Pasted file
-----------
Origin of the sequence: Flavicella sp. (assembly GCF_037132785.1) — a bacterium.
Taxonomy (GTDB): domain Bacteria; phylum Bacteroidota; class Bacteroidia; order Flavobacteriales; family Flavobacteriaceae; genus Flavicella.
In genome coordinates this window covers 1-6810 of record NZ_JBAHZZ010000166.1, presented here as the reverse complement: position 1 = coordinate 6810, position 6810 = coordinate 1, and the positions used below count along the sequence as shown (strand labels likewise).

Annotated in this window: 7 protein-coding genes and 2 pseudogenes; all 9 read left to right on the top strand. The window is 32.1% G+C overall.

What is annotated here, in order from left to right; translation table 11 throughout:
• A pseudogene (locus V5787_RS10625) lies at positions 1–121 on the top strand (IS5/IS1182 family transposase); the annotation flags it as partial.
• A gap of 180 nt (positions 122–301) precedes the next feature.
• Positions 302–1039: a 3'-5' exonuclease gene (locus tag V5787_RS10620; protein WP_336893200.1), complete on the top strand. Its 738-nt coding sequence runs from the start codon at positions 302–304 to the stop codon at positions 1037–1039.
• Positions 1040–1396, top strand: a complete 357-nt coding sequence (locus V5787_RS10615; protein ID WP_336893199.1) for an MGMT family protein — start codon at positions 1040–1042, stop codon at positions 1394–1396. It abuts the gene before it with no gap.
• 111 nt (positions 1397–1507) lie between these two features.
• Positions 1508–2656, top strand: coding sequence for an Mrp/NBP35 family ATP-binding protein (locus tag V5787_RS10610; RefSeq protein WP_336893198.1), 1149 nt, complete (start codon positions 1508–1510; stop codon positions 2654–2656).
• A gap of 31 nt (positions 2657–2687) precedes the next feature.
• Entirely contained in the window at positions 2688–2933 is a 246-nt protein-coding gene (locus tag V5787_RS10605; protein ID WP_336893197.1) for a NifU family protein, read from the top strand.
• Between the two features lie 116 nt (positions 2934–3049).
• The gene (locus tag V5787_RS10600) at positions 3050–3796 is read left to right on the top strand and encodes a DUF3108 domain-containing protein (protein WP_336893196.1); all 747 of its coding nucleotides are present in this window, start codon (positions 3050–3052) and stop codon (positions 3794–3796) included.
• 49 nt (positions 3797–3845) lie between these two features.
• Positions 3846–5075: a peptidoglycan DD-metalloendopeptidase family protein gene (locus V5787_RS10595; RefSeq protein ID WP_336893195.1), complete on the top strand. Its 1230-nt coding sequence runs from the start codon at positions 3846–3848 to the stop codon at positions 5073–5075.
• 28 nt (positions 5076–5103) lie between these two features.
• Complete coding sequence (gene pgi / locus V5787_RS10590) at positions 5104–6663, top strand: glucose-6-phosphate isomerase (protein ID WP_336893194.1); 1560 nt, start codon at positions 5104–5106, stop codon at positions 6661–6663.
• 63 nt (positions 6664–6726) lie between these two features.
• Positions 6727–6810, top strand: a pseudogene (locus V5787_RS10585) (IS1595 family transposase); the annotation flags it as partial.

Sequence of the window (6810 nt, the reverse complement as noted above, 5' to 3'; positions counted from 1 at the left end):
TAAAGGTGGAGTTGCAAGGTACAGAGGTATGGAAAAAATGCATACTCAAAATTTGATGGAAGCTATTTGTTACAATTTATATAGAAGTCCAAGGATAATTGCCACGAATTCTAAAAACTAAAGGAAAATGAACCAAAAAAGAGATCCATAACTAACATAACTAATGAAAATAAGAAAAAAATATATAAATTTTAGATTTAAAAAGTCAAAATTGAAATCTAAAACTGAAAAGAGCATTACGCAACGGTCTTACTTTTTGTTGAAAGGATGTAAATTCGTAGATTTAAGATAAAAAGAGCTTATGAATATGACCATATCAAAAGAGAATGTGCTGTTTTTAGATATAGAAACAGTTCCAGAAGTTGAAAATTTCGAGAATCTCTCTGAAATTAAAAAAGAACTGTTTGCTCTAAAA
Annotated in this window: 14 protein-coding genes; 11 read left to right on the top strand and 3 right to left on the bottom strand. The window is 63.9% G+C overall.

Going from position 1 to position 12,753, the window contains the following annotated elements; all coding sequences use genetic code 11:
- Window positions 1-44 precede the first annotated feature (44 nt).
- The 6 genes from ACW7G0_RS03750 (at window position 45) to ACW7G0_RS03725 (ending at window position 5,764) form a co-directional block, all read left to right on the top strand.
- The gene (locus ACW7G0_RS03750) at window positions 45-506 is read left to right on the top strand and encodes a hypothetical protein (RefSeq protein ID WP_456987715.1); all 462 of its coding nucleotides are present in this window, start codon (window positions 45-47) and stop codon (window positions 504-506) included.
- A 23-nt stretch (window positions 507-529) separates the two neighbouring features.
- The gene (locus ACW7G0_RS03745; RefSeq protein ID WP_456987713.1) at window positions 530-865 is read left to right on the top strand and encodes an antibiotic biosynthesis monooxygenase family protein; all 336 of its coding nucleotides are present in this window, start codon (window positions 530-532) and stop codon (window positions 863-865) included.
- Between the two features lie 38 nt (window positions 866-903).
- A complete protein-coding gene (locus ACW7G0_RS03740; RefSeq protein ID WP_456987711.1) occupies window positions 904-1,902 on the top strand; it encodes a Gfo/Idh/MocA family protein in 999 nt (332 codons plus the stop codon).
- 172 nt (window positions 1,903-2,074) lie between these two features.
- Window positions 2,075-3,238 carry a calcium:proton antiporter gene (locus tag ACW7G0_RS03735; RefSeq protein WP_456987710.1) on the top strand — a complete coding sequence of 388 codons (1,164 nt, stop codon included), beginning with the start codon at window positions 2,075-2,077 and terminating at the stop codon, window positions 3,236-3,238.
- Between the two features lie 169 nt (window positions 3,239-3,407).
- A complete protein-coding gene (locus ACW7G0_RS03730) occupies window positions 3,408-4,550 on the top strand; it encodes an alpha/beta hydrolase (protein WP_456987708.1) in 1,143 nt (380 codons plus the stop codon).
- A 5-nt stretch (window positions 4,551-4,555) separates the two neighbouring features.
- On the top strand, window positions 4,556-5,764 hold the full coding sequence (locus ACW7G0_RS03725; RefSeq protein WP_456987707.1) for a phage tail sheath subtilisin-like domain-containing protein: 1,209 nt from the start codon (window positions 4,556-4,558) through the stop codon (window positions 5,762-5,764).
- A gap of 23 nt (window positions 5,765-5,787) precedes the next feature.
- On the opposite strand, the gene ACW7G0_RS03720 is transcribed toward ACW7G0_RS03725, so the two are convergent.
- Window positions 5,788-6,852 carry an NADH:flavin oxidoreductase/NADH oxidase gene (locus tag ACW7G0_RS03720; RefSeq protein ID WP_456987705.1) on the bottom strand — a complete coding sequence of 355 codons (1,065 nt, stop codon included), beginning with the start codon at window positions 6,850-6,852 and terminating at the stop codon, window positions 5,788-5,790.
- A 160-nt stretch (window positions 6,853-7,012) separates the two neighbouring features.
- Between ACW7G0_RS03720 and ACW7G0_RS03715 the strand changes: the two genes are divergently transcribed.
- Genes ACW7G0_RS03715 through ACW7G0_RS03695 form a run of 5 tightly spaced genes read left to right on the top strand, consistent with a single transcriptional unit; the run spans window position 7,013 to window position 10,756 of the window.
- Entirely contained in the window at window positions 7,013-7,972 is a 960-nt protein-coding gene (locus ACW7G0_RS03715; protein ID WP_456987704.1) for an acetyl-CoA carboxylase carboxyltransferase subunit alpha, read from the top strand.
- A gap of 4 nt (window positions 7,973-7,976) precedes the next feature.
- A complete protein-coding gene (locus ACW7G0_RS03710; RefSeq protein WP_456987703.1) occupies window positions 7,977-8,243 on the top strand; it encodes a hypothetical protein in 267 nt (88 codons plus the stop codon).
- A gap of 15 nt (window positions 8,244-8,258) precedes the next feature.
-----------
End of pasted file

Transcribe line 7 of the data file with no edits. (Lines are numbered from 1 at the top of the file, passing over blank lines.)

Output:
• A gap of 180 nt (positions 122–301) precedes the next feature.